- Depressed (or irritable) mood
- Diminished interest or loss of pleasure in almost all activities
- Sleep disturbance
- Weight change, appetite disturbance, or failure to achieve expected weight gain
- Decreased concentration or indecisiveness
- Suicidal ideation or thoughts of death
- Psychomotor agitation or retardation
- Fatigue or loss of energy
- Feelings of worthlessness or inappropriate guilt
Symptoms must cause significant distress or impairment of important functioning and must not be attributable to the direct action of a substance or to a medical or other psychiatric condition.
Depression may occur with or without the following:
- Psychotic symptoms
- Melancholic features
- Catatonic features
Depression may also have atypical features, including mood reactivity and at least 2 of the following for at least 2 weeks:
- Increase in appetite or significant weight gain
- Increased sleep
- Feelings of heaviness in arms or legs
- A pattern of long-standing interpersonal rejection sensitivity that extends far beyond the mood disturbance episodes and results in significant impairment in social or occupational functioning
Medical evaluation is always indicated to rule out organic etiologies that may imitate a depressive disorder, such as the following:
- Endocrine disorder
- Neurologic disorder
Treatment Approach Considerations
Current evidence-supported interventions include cognitive-behavioral psychotherapy, pharmacotherapy, or a combination of both should be offered as treatment for children and adolescents with major depressive disorder (MDD). Safety is always the first concern in the evaluation of MDD in children and adolescents. Risk assessment of patients who are depressed should be ongoing. Documentation should support clinical decision-making.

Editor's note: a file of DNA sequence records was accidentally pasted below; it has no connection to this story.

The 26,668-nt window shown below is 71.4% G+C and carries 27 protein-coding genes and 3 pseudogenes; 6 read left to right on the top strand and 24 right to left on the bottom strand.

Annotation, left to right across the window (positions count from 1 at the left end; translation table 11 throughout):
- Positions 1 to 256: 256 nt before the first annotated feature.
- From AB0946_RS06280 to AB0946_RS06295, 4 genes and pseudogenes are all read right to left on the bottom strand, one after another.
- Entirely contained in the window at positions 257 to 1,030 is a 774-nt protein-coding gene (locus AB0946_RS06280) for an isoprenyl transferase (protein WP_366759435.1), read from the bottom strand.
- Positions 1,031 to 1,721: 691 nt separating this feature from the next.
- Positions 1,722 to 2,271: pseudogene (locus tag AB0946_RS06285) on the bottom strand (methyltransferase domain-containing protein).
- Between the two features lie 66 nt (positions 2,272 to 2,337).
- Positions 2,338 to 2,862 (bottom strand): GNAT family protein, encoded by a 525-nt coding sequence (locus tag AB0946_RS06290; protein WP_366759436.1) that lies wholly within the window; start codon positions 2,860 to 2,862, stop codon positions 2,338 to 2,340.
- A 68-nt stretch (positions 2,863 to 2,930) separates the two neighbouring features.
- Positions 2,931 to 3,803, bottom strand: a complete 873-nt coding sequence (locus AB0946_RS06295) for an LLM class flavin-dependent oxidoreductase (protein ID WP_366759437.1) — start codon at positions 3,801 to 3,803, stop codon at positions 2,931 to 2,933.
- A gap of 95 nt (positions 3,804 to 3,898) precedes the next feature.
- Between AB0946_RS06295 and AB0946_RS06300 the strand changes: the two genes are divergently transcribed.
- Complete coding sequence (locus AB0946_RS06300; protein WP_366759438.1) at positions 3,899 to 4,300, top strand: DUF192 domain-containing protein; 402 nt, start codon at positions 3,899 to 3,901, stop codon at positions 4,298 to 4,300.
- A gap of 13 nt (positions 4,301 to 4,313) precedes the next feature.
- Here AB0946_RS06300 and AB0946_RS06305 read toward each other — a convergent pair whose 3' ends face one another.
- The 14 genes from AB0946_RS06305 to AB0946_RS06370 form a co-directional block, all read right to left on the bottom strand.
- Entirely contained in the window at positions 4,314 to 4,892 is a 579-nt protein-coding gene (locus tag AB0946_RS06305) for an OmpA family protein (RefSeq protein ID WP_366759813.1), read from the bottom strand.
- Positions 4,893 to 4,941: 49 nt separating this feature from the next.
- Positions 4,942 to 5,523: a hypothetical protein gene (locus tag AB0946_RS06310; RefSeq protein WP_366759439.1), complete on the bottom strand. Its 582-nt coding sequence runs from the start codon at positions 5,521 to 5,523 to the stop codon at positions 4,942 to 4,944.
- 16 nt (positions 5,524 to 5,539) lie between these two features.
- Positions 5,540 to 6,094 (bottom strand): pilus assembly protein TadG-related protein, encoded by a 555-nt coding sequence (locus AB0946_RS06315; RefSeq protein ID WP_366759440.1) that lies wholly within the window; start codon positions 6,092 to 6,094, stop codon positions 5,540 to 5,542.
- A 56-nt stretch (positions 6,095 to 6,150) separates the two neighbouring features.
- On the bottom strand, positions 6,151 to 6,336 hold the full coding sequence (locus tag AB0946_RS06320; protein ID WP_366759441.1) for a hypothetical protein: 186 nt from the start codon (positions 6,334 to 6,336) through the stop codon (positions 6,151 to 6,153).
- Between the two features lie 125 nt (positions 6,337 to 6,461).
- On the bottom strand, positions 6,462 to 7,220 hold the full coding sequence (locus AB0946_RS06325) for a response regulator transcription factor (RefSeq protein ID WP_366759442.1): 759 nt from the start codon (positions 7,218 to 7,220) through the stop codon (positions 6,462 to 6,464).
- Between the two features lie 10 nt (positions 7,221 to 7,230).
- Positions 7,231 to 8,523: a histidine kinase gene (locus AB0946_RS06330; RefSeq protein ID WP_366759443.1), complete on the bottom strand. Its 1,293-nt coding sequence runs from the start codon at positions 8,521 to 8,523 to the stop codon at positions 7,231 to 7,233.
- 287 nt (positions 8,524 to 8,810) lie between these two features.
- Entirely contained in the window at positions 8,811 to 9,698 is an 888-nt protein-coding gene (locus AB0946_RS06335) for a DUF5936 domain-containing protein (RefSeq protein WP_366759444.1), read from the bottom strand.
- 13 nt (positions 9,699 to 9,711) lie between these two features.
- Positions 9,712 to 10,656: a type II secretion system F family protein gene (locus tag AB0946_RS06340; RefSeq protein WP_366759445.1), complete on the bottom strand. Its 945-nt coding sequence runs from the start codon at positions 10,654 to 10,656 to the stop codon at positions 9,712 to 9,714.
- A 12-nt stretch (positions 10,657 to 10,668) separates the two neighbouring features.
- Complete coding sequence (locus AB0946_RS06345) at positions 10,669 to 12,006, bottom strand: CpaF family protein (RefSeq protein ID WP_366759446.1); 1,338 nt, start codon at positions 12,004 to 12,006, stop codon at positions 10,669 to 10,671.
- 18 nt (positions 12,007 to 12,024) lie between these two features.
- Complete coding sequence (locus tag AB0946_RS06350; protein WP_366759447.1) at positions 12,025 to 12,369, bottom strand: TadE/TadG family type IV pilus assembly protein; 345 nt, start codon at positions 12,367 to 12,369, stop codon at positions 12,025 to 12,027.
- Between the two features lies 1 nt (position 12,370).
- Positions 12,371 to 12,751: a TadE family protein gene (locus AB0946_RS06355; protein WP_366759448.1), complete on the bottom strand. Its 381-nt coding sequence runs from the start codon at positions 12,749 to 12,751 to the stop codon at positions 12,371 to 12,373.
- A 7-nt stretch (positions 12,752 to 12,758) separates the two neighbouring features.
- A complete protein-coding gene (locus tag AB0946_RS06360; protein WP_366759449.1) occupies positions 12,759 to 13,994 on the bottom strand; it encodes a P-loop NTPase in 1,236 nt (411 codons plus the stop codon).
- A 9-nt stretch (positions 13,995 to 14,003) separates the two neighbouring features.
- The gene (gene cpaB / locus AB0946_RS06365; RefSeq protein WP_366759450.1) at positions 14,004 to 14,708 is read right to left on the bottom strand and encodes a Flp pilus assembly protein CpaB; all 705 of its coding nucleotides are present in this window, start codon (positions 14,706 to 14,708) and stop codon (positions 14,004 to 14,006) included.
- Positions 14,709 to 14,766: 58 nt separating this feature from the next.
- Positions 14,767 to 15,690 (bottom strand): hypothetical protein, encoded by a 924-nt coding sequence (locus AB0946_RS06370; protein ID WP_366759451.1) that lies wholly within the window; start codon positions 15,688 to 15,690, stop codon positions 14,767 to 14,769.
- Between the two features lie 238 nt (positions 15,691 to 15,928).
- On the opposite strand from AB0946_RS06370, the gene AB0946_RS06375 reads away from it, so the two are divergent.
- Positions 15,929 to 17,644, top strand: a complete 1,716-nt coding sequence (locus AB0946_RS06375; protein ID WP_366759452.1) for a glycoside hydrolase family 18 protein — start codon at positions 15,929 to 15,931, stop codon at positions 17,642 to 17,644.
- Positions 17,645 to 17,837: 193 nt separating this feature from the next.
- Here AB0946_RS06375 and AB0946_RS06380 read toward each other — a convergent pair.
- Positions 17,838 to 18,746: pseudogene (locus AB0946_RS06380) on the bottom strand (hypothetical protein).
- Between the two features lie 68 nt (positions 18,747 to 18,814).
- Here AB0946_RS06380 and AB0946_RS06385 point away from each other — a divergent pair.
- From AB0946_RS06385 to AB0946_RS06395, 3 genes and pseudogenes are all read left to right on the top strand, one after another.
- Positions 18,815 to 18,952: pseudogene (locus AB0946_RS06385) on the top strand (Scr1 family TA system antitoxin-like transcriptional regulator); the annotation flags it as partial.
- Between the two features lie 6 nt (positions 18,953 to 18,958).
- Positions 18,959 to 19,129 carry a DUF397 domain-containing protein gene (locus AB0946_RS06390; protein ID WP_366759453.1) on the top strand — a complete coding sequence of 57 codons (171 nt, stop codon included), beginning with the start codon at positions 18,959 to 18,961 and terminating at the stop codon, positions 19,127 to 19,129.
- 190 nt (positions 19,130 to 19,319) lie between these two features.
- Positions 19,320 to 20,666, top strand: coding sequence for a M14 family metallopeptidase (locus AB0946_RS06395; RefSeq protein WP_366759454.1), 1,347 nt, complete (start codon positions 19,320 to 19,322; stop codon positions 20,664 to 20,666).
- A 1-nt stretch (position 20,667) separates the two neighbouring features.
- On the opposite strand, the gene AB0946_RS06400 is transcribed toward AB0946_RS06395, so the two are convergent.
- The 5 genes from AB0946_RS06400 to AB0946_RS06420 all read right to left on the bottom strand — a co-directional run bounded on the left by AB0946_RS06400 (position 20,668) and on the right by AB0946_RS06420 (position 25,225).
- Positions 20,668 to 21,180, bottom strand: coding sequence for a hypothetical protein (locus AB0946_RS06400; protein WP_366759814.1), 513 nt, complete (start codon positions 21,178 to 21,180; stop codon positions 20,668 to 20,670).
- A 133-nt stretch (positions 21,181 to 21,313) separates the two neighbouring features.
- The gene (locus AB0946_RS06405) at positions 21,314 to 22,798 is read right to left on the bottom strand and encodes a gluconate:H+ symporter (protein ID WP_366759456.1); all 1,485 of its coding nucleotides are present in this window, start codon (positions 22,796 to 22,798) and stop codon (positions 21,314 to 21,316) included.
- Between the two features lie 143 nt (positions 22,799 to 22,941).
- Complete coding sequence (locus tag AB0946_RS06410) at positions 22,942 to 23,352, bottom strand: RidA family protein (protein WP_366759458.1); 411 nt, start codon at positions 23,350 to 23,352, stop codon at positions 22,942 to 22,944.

A comprehensive understanding of environmental factors including the adolescents’ home, school, and work environments should be gained and included in treatment where appropriate.
In mild cases, psychosocial interventions are often recommended as first-line treatments, whereas, in the more severe cases, medication is required.
The clinician must carefully assess the risk for suicide in any child who is depressed. If a child is preoccupied with thoughts of suicide or has definite plans, or has other significant risk factors for suicide, the patient should be hospitalized. The clinician should weigh factors such as the child’s ability to function and the stability of the family, plus any history of previous suicide attempts, when determining whether or not a child or adolescent should be hospitalized.
If you or a family member need help, contact us at Go Psychology for help. Call our 24/7 help line on 07 5580 9212 or visit our contact page.
To assist parents and teenagers we have made this article Depression is the biggest cause of adolescent illness worldwide available as a PDF, you can download the article for reference purposes by clicking on the link.